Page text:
Sweden: IMY publishes blog on use of privacy-friendly technology in CCTV
On July 4, 2023, the Swedish Authority for Privacy Protection (IMY) published a blog on the implications of employing privacy-friendly technologies, such as digital masking and pixelation, in camera surveillance systems. The IMY clarified that the initial collection of surveillance footage often involves the processing of personal data and is therefore regulated by the General Data Protection Regulation (GDPR), and occasionally the Camera Surveillance Act (CSA).
The blog also noted that, in a recent supervisory decision against a municipality, IMY held that the collection, processing, and transfer of pixelated images is regulated by the CSA. The IMY explained that, while pixelation offers some level of privacy, it does not guarantee complete anonymity due to distinctive features such as body shape, movement patterns, or other attributes which can be used to identify people. According to the IMY, this is particularly relevant in environments frequented by the same individuals, such as schools.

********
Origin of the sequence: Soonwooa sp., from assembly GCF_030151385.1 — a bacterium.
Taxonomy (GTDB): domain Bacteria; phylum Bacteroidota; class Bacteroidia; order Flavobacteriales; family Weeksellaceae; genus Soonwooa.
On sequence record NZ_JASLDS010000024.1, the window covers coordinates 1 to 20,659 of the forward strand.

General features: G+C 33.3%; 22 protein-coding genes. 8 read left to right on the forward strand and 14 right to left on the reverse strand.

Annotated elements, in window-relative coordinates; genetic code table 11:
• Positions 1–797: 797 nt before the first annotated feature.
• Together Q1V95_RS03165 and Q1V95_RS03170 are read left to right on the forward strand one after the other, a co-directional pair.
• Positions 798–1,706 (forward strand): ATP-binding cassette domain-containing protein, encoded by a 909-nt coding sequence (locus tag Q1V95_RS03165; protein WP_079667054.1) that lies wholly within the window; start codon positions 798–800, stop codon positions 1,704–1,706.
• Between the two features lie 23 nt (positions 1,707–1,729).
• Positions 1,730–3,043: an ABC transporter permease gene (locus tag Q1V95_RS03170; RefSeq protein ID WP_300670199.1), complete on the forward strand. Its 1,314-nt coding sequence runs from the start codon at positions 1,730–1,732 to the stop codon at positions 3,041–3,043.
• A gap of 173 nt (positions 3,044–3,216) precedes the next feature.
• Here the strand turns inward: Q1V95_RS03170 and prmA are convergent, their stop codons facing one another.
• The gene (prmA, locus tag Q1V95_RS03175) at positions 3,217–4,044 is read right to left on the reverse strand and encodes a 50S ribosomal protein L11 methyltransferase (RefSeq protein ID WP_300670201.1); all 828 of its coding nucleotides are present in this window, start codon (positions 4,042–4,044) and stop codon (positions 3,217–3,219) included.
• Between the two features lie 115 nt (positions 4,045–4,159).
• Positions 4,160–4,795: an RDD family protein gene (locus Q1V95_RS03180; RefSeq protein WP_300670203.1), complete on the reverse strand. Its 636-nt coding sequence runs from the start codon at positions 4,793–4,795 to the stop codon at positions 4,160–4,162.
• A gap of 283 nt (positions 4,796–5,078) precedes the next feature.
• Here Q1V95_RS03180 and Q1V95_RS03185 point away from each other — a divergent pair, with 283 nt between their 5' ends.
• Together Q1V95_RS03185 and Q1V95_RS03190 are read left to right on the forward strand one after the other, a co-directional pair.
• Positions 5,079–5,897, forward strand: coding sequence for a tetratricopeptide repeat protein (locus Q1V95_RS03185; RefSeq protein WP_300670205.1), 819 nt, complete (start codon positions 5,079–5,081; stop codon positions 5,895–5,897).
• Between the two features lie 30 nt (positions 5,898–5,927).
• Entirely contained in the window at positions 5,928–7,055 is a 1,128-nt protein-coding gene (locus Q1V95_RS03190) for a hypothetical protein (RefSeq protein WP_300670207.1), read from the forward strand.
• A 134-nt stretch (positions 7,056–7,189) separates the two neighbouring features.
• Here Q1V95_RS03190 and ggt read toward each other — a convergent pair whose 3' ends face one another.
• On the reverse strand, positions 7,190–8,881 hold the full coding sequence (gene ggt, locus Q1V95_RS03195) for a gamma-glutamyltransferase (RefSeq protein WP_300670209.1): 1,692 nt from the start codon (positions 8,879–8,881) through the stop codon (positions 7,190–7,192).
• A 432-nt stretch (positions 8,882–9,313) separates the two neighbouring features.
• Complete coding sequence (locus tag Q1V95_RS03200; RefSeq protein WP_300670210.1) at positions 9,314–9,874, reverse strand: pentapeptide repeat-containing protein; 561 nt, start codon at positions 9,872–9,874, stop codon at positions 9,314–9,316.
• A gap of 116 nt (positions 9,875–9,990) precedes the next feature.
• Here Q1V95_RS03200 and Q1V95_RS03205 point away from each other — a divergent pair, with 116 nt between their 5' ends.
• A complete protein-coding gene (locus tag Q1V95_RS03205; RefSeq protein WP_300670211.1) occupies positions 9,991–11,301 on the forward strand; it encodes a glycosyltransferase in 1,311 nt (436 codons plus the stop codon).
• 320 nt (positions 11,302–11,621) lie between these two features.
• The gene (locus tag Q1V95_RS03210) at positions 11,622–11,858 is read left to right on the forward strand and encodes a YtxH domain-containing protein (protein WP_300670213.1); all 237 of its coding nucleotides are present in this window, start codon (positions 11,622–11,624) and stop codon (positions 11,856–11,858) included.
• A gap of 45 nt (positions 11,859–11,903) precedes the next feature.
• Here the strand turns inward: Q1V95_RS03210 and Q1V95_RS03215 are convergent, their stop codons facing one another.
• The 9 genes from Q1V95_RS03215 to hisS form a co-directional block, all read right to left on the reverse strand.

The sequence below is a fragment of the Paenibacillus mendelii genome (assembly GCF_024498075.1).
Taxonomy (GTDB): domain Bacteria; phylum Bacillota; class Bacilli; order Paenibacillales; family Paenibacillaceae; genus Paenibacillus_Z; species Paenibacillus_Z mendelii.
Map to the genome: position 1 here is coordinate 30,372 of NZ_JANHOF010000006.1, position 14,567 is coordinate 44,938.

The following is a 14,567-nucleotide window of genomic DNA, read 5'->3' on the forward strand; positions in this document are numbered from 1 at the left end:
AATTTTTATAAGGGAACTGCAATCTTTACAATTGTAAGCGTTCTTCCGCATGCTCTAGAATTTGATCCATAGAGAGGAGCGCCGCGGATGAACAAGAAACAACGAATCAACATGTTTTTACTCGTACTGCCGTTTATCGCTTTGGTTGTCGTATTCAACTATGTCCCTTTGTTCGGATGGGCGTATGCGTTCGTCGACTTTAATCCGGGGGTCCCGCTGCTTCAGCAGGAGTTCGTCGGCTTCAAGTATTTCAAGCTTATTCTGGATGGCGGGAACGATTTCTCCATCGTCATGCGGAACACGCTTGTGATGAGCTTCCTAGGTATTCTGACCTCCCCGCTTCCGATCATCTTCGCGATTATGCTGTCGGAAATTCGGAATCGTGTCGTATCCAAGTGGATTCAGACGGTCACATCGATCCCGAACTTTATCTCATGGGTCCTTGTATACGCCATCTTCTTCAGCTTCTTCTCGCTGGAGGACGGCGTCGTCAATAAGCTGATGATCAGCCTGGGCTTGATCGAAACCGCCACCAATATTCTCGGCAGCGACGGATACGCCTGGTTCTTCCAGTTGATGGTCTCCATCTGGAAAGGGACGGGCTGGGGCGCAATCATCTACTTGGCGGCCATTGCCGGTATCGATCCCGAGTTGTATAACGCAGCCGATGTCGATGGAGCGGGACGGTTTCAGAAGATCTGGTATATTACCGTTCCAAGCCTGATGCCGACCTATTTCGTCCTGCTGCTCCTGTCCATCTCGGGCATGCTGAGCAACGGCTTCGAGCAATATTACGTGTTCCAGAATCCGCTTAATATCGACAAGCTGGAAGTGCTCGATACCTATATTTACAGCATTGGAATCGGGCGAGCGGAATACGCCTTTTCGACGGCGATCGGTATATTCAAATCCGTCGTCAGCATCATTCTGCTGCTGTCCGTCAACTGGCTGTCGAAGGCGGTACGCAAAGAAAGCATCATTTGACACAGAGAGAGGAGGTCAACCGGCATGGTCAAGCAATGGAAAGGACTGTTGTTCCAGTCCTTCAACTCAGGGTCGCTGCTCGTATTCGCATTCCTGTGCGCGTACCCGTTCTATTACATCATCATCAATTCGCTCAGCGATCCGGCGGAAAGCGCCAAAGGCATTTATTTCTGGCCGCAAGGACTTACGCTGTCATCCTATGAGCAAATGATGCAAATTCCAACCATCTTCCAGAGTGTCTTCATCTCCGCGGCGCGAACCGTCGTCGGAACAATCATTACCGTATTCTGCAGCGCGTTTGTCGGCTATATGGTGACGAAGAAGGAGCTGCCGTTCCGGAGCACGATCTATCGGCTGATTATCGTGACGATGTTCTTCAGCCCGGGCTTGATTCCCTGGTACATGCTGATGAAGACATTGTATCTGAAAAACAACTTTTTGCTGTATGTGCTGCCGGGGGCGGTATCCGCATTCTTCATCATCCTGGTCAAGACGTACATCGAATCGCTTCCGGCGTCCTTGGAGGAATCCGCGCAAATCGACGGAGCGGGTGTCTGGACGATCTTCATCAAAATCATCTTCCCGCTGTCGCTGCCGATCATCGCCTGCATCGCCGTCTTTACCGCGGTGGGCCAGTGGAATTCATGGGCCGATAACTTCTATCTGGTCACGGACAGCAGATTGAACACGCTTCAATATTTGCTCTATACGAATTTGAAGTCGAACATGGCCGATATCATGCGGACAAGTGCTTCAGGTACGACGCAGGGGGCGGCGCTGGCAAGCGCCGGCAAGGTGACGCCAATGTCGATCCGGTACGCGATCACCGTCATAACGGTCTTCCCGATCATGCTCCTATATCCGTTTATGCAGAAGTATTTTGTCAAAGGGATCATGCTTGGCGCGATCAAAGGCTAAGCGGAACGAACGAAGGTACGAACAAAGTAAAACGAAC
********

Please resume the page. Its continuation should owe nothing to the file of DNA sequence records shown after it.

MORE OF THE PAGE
In addition, the blog outlined two procedures entities can follow to get a privacy assessment by the IMY for new surveillance technology, namely:
- an application for camera surveillance permission, however, this is limited to entities required to seek permission, such as public authorities, schools, and hospitals; or
- a person responsible for data processing can request a prior consultation, after completing a Privacy Impact Assessment that identifies high unmitigated risks to personal data.
Moreover, the IMY urged entities to be mindful that privacy-enhancing camera surveillance technology often still involves the processing of personal data, necessitating compliance with the GDPR and the CSA.
You can read the blog, only available in Swedish, here.